No doubt, I love college. It is hard and different from anything I have ever done, but it is awesome. You don’t have to be a partier or Einstein to have the best time of your life at college. What other time in your life can you live, eat, socialize, go to class, and be a part of different clubs and activities all in the same place? Yes, sometimes it is almost too much and it is nice to get off campus, but it is so convenient to have your life all in one place. It takes away the stress of the little things if you were to live away from campus. For example, you don’t have to worry about traffic because you walk everywhere. You are healthier because you walk everywhere. You do have pretty much unlimited access to food (which can be very dangerous). You are with your friends 24/7 and you get to learn about something you are passionate about (hopefully). If you don’t know what you’re passionate about, you’ll figure it out!
- You get to learn things about yourself
Without having your parents with you all the time, you start to learn things about yourself. Maybe things you did all your life growing up that you thought you loved, you find out you actually hate. Maybe you get to try new foods that your parents didn’t like and you find you do like. Perhaps you try a new sport or club that you never had the chance to try, and you find you are super good at it. No matter what it is, you will learn a lot about yourself. You are going to change whether you realize it or not, and my hope is that you will find who you don’t want to be so you can find who you do want to be.
- Opens your eyes to a world of opportunities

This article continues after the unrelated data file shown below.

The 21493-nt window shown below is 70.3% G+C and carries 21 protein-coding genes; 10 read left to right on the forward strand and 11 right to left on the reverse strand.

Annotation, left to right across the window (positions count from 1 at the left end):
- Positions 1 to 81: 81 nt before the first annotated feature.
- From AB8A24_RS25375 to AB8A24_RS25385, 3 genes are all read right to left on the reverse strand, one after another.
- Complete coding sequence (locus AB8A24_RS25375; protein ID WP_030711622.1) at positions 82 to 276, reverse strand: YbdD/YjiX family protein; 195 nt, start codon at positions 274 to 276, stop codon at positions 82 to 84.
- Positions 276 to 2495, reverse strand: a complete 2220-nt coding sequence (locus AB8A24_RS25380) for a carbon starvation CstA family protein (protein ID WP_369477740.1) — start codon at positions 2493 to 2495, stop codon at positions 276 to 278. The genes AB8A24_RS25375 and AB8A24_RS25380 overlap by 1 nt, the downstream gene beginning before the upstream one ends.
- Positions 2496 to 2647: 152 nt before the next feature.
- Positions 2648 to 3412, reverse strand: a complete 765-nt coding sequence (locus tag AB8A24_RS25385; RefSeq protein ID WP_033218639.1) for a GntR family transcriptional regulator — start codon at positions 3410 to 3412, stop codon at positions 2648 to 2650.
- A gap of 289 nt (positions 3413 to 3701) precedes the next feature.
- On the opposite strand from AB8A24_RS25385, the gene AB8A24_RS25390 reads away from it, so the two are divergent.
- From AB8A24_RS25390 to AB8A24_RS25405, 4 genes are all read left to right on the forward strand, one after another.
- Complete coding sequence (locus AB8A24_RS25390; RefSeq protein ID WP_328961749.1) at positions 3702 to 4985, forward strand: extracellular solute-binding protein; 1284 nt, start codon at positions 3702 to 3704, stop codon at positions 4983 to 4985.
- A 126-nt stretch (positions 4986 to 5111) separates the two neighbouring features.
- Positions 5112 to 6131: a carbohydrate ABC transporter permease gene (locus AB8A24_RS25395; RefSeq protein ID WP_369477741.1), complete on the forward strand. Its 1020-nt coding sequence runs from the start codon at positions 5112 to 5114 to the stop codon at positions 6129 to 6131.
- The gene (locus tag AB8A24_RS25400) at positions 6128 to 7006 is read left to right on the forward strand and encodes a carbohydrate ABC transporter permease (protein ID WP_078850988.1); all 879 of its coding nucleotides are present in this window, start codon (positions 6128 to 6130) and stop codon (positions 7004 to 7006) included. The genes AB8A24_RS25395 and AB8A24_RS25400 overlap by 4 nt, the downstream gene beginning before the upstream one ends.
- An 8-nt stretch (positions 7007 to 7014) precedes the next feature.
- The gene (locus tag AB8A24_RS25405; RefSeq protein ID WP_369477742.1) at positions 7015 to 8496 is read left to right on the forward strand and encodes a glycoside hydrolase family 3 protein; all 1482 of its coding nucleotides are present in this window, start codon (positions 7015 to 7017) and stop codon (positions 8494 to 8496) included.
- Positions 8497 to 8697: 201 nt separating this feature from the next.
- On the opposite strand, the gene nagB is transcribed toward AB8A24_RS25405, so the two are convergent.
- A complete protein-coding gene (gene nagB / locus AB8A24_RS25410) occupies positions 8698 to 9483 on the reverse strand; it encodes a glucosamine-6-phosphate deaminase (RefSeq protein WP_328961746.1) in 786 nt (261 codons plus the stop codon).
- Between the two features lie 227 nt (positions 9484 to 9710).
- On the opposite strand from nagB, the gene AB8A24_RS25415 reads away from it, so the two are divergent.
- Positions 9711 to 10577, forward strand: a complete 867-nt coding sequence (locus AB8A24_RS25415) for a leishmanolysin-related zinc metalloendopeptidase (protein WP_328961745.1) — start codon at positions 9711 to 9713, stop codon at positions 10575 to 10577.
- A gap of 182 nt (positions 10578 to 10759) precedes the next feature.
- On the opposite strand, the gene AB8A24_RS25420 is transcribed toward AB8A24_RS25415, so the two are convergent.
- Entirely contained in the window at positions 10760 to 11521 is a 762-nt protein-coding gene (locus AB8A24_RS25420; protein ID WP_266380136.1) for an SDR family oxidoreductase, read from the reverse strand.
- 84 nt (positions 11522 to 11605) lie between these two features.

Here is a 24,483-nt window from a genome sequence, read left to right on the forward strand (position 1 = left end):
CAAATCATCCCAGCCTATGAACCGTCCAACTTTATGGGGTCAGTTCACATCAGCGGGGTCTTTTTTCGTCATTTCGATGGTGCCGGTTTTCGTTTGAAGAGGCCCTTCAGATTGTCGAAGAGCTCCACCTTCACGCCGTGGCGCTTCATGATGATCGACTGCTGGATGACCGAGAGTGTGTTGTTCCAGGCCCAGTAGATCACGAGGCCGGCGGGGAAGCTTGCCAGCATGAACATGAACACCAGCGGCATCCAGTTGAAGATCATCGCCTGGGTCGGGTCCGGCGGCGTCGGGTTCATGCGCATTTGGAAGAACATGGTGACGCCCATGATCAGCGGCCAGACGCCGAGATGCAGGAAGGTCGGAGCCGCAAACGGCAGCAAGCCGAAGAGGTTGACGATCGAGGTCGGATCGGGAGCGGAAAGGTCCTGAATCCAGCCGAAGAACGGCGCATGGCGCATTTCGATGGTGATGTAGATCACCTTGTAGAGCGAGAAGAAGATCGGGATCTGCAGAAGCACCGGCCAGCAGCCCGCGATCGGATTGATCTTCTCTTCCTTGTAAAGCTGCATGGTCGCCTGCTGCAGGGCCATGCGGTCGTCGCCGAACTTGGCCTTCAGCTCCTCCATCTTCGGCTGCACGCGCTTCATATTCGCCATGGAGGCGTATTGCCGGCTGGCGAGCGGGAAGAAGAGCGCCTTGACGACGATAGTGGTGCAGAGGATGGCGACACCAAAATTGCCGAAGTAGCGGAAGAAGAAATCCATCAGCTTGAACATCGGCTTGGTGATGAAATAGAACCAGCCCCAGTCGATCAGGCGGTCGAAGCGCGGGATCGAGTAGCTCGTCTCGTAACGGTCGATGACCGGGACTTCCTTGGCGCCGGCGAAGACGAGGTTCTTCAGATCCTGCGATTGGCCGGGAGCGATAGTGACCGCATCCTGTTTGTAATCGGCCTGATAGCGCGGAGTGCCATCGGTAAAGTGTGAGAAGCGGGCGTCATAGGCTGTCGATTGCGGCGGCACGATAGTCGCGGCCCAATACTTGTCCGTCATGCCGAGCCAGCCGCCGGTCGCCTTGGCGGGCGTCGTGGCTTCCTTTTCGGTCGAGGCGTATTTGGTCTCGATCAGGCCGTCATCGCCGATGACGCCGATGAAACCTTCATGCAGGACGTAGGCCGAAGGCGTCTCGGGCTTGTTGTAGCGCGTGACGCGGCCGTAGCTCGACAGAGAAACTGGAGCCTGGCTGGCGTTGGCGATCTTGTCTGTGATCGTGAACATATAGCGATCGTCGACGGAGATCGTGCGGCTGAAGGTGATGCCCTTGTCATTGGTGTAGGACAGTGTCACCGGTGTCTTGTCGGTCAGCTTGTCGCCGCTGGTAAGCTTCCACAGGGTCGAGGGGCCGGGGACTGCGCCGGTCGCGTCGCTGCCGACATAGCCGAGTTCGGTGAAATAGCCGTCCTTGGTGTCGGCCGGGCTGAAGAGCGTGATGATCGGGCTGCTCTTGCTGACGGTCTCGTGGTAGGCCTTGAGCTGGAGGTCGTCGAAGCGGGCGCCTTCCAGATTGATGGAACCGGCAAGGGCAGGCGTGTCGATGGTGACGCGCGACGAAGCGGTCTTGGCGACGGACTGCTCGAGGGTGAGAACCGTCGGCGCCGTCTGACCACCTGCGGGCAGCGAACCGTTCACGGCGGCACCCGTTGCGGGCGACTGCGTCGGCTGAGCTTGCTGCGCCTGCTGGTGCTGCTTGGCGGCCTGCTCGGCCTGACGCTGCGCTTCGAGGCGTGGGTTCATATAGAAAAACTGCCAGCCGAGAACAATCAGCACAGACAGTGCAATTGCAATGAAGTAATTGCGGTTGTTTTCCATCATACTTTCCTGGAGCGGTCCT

Connections. That is the secret word to success. Being in college connects you to a world of opportunities. You have the chance to choose any major you want and through that, there are professors and counselors and advisors who are full of knowledge in nearly every major. You don’t even have to be that involved to find ways to get involved. The great thing is, you start to realize how big the world is, but you don’t feel alone. You realize that there is so much to do and that schools like DU have so much to offer. You get to meet people you never imagined you would meet or get advice from someone that you dream of being someday. The list is endless.
- Appreciate the good times
Once you finish your freshman year of college, you will realize that, despite the difficulties, it was worth it. At least that is exactly how I felt. I came to appreciate all the good times and not the bad. I realized that, yes, you have so many choices to make, you have to figure out your life at a young age (or pretend to have it figured out), the change is drastic, and college is hard, but “sometimes it’s the journey that teaches you a lot about your destination.” (Drake) I wouldn’t say life is simple, but I think the concept to life is easy: appreciate the good times. Be thankful. Don’t regret the past or anticipate the future; just enjoy the present.
The University of Denver has a lot to offer and has been a great school for me. I am not even close to figuring out my life, but I have learned a lot over the past 18 years and infinitely more over the last year. I look forward to what this next year holds, but I’m going to take my own advice and simply live in the now.
Kellie Stanton - Media Fellow, Undergraduate Admission